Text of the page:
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Explorer
Explorer
5,754 Views
Registered: ‎05-12-2011

How To - Zynq SMP Bare Metal

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Hiya.  So I've seen the thread on using both cores and the tidbit in UG585 about firing off core 1, and I'm still not sure about the best way to proceed.

 

I have a ZC702 and a Zedboard, and have created a single core bare metal application for learning purposes at this point.  What I'd like to do, is fire up the second core after I'm done with whatever application setup I want done in main() running on core 0, and have core 1 run a dedicated function that's part of the one application.  Ultimately I'd like to end up with something like StartCore1( MyFuncPtr, MyVoidArgPtr ),  Rather similar to firing off a second thread with pthreads, the hard way.

 

The other folks I've seen reference this topic appear to be looking to have one elf file loaded for core 0 and a separate elf file loaded for core 1, whereas I want a more SMP approach where everything is one combined application and I serialize access to critical sections as part of the application design.  I'm looking for some guidance on the best way to accomplish this without going completely against the grain of the "standard" development flow.

 

I'm thinking about cannibalizing boot.S into boot1.S and launching the second core at it, eventually transferring control to the desired target function instead of _start.  However since the whole Zynq thing is still relatively new, if there's a more standardized way of doing something like that coming down the pipe some time in the near future, I don't want to put a bunch of effort into something that's decidedly against the grain so to speak.  I'm familiar with bringing up multiple cores from the overly large corporation that begins with an 'I' complete with the multiple different stacks required and the page tables and so on.  Am I best off diving into the ARM architecture and doing something similar on my own?  I realize there's no substitute for in-depth knowledge, but I was kind of hoping for a point-and-click solution after seeing the considerable effort put into the Xilinx development tools.

 

If I'm best off winging it on my own, any suggestions on things to do or things not to do would be appreciated.  For the record I'm not concerned about officially supported methodolgies, so if someone has already come up with a way to do this that they're willing to share I promise not to pretend that whatever I wreck from there on out is anything but my own fault.  If I end up having to change things around later to better fit the official design flows it's not the end of the world.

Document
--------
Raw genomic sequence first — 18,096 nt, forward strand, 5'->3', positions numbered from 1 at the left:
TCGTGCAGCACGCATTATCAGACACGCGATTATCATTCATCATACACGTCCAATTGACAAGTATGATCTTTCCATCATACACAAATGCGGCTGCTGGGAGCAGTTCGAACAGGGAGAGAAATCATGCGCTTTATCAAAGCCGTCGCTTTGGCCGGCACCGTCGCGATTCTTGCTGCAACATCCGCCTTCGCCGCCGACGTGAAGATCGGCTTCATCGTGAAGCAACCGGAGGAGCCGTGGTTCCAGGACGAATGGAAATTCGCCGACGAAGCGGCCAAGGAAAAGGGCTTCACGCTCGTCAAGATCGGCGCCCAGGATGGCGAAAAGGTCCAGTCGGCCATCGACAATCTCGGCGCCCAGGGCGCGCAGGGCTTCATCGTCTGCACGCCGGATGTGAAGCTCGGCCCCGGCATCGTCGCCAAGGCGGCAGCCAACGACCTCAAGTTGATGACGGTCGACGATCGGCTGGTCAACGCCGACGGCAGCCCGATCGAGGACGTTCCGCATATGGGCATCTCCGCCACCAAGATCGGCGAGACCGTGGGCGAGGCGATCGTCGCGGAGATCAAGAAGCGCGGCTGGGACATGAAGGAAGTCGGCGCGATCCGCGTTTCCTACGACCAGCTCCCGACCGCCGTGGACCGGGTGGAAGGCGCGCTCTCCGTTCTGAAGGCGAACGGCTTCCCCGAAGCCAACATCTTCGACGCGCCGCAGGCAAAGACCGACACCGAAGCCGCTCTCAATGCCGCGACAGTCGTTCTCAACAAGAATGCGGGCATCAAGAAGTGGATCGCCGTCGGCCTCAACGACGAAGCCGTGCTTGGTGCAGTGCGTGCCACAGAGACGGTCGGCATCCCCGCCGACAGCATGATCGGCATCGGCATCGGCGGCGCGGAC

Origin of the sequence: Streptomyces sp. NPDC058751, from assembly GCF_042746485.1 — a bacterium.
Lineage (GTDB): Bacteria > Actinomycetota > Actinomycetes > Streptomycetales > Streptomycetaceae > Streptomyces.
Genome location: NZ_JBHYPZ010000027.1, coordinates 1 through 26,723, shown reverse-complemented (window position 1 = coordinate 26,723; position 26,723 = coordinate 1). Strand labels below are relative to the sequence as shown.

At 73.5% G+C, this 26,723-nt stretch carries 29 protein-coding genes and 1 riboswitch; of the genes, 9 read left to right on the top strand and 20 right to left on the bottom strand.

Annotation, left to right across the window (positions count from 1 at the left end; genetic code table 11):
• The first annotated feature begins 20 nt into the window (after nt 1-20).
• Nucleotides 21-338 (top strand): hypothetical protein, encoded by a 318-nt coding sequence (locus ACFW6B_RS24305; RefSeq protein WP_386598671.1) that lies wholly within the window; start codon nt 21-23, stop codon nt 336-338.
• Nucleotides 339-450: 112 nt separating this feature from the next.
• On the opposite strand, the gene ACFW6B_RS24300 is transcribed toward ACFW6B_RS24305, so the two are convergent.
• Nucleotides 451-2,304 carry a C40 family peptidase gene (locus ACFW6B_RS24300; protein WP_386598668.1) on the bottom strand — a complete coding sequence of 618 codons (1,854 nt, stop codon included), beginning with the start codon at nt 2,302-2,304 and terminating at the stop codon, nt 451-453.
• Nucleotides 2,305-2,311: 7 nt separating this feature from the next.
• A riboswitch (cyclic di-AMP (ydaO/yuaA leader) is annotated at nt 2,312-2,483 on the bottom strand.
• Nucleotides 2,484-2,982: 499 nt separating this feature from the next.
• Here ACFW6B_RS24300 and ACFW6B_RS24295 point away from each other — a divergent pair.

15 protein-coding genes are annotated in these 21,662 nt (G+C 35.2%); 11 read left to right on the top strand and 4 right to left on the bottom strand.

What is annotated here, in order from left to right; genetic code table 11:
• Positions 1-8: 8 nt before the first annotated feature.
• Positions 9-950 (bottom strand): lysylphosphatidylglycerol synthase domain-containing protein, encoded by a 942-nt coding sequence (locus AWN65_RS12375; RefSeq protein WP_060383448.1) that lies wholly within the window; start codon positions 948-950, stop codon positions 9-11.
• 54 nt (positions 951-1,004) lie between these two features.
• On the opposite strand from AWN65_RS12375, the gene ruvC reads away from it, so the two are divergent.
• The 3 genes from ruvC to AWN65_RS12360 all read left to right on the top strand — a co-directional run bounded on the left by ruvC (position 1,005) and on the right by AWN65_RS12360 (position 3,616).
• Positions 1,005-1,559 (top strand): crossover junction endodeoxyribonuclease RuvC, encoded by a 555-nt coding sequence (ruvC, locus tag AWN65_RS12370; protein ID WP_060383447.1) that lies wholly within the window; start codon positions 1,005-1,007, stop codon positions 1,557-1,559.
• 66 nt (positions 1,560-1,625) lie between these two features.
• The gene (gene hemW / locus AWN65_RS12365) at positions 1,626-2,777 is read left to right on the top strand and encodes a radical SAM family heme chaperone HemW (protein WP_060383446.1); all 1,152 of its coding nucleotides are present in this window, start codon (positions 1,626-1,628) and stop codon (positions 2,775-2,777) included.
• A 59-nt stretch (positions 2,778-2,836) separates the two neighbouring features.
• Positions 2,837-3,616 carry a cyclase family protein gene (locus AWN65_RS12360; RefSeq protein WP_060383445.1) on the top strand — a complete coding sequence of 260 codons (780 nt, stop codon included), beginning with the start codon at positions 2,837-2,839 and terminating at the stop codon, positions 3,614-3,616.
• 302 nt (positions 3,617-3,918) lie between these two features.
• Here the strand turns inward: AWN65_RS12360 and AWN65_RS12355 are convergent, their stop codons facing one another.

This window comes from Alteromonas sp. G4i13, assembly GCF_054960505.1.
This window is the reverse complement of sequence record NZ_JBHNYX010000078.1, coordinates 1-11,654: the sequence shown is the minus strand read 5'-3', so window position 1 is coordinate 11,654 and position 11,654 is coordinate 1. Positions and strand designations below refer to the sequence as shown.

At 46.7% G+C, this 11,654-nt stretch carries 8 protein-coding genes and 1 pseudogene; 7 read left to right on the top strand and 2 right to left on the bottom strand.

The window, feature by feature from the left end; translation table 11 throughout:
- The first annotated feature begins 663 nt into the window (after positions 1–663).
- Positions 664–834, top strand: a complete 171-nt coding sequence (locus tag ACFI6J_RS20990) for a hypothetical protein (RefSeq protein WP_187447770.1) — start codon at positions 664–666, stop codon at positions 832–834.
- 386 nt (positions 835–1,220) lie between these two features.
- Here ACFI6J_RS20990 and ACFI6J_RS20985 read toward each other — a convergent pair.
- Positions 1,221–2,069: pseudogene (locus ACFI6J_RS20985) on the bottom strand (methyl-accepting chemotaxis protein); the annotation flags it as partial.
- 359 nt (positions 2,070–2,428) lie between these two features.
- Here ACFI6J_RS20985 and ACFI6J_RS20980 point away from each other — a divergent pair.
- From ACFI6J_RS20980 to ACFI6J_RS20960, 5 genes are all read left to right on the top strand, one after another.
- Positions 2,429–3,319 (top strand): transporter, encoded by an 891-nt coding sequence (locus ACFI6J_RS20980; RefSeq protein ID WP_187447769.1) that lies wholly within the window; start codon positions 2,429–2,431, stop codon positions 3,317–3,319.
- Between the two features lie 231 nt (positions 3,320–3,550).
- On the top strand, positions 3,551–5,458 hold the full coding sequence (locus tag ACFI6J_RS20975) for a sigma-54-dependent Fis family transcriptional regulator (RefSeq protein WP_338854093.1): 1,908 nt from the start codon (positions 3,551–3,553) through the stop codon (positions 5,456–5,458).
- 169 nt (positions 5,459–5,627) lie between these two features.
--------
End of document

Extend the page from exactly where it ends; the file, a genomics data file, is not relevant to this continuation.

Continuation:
Thanks for listening.

 

-Doug

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Explorer
Explorer
7,535 Views
Registered: ‎05-12-2011

Re: How To - Zynq SMP Bare Metal

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I did eventually run across the errata which mentions the broken JTAG / CPU1 thing, but I disagree with whomever decided it was trivial and had no impact on anyone.  Having to write the app to FLASH to test out each and every code change when using both cores would be a huge pain in the butt, and with no wear leveling or bad block management on the QSPI I'd be concerned about burning holes in the storage.  Putzing around with XMD to manually poke the PC into CPU1 is a bit klunky, I'd think there would be a way to patch in the necessary code in an automated way as part of the whole loading the image and starting CPU0 thing.  But that would require changes that are probably not on the development schedule, so consider it a suggestion but I won't wait around for it to appear.

 

I was able to reset CPU1, the reset vector is at 0x00000000 by the way, and accomplish what I wanted to do.  Now all I have to do is learn everything else.

 

Cheers,

-Doug

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Explorer
Explorer
5,723 Views
Registered: ‎05-12-2011

Re: How To - Zynq SMP Bare Metal

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Okay then, how about this.

 

Is there a difference in behavior when using the JTAG boot mode on a Zynq board as far as the second processor is concerned as compared to booting from say QSPI?